Kush Chronic-les: Chi Town May Consider Decriminalizing “Dat Good” To Help Stimulate The City’s Economy

Hate It or Love It?!?!

When Mayor Rahm Emanuel took over, he immediately made it quite clear that he would do whatever it takes to get Chicago’s fiscal house in order. As the state and the county struggle with the same issues, one topic has come up again and again: marijuana decriminalization.

So, on Wednesday, one alderman took action. Ald. Danny Solis (25th) introduced an ordinance to the City Council that would make possession of small amounts of marijuana a ticketable offense — leaving offenders to pay a $200 fine versus a misdemeanor charge, the Associated Press reports.

“In these trying times of the economy, we could really use the revenue generated by fines versus arrests,” Solis told the AP. “And each (arrest) means police officers are spending an inordinate amount of time outside the neighborhoods, inside the district offices doing paperwork.”

Alderman Solis isn’t alone in his desire to change the city’s drug policy.

Ald. Joe Moreno (1st) wrote a blog for the Huffington Post last week about his support for the Solis ordinance, and shared some thoughts on America’s “War on Drugs”:

“The fact that governments all over the country are broke can be a good thing, if lawmakers are brave enough to stop appealing to the lowest common denominator and start telling the truth. This ordinance begins this in Chicago.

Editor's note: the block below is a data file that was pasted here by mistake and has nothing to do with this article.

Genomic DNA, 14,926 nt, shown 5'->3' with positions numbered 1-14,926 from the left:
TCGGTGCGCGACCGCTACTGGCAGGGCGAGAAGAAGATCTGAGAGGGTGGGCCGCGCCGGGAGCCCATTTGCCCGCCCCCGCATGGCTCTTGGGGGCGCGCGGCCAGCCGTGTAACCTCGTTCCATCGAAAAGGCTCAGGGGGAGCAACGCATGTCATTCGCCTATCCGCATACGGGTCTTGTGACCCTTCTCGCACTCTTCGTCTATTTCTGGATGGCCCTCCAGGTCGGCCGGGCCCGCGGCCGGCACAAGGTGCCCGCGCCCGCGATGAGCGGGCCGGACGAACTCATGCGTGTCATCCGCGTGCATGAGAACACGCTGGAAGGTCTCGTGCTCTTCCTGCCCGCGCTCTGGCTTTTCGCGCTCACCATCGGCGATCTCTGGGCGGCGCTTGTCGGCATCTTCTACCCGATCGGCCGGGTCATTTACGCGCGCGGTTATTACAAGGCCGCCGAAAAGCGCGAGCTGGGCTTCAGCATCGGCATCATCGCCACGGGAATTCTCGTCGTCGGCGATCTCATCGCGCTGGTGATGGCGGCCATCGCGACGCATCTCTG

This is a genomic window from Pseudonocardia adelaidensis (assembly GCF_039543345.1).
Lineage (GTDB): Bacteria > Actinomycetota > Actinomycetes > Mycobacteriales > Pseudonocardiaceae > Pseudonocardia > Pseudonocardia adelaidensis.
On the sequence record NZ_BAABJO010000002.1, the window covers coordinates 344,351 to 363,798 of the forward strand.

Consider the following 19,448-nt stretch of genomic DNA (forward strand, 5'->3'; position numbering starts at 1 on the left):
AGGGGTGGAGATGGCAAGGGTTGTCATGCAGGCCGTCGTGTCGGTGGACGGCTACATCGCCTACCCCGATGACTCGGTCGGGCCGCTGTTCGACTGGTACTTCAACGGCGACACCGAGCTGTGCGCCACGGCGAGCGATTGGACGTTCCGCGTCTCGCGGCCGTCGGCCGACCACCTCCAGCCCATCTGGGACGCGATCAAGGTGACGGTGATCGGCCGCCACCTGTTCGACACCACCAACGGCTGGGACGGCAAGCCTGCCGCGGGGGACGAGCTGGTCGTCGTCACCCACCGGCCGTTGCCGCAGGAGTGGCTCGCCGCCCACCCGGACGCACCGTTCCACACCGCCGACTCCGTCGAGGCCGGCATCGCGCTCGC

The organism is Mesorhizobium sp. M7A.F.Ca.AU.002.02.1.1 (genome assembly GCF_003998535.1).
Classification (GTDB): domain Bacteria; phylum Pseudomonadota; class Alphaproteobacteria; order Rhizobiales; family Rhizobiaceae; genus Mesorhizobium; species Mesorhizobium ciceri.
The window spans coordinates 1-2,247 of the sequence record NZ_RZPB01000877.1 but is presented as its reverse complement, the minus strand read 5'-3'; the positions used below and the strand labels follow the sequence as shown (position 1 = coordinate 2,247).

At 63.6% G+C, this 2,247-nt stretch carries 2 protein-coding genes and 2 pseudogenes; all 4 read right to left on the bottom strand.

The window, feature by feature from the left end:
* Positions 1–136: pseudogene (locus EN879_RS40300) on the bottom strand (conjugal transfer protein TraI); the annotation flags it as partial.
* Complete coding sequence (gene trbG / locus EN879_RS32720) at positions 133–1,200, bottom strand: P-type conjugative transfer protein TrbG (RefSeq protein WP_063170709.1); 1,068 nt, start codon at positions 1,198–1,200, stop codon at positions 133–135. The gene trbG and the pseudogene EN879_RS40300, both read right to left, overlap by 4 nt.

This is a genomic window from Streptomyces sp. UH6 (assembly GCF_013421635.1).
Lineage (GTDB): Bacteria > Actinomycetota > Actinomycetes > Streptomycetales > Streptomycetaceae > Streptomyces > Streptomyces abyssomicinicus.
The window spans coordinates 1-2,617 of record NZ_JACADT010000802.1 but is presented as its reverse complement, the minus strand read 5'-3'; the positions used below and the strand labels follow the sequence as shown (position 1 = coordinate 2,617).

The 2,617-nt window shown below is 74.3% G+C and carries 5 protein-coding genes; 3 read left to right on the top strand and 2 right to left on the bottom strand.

The War on Drugs started a year before I was born. It needs to die ASAP, because it has become a de facto war on poor people, minorities and reason.”

Solis estimates that the change would bring the city $7 million per year and also save police and court workers “money and thousands of hours of time.”

Earlier this month, the Chicago Reader reported that Cook County spent at least $78 million each year arresting, prosecuting, and jailing people for possession of marijuana. Cook County Board President Toni Preckwinkle has made it clear that she wants those costs to go down, and wants police to stop making arrests for low-level drug possession offenses county-wide. Cook County commissioner John Fritchey also supports decriminalization.

Fritchey says:

“The simple truth is that the decades-long policies that we have had toward possession of small amounts of marijuana have failed to do anything other than fill our jails with nonviolent offenders, strain our budgets, and according to some studies, even cause an increase in more serious crime.”

We’re sure there would be some happy muhfuggas in “The Windy” if the city decided to adopt THIS policy!

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